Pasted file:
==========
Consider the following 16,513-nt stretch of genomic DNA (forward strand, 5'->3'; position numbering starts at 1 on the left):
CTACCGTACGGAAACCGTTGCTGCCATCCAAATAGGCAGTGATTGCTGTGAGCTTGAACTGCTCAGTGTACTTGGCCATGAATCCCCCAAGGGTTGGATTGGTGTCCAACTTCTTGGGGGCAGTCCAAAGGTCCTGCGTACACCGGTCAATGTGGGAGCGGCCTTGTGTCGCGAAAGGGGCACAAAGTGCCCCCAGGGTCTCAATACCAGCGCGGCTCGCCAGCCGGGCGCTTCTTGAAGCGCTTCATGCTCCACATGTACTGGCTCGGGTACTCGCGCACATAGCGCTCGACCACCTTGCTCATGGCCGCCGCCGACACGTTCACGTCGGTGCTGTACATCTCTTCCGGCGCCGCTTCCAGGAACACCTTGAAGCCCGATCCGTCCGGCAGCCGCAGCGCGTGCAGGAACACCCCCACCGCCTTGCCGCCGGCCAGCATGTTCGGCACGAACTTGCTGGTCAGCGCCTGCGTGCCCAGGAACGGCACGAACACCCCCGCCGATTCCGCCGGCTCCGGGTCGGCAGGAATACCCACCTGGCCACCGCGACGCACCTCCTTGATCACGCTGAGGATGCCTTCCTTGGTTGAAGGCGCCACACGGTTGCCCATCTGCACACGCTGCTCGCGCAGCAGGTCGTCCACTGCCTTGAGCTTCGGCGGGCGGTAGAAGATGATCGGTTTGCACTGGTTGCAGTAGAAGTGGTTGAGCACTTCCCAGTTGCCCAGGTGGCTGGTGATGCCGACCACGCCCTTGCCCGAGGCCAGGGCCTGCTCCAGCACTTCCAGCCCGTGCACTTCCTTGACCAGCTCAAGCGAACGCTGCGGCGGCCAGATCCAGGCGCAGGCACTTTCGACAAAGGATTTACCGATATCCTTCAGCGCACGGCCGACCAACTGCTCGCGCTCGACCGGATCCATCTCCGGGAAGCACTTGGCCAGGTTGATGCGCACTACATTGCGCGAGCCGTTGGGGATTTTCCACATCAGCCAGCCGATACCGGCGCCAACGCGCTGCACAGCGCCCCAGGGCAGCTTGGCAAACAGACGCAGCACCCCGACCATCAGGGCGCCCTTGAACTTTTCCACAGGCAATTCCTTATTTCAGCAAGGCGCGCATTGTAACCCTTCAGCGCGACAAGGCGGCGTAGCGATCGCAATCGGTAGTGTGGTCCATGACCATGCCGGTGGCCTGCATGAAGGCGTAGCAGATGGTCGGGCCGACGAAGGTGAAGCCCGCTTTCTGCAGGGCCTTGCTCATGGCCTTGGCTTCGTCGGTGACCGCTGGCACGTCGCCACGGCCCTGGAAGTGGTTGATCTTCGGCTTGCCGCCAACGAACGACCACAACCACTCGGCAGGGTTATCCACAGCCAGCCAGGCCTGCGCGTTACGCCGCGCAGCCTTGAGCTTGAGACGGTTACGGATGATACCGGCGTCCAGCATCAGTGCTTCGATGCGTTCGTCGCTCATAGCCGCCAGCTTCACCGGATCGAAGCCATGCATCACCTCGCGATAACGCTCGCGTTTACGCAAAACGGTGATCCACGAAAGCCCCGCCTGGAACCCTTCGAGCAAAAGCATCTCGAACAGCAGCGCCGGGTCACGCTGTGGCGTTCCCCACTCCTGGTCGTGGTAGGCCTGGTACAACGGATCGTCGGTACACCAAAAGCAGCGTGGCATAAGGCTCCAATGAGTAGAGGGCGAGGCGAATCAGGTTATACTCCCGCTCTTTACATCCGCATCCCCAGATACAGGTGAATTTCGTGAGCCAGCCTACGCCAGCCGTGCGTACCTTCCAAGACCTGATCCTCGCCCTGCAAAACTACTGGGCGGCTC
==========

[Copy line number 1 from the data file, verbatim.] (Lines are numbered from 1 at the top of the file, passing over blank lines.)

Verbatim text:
Consider the following 16,513-nt stretch of genomic DNA (forward strand, 5'->3'; position numbering starts at 1 on the left):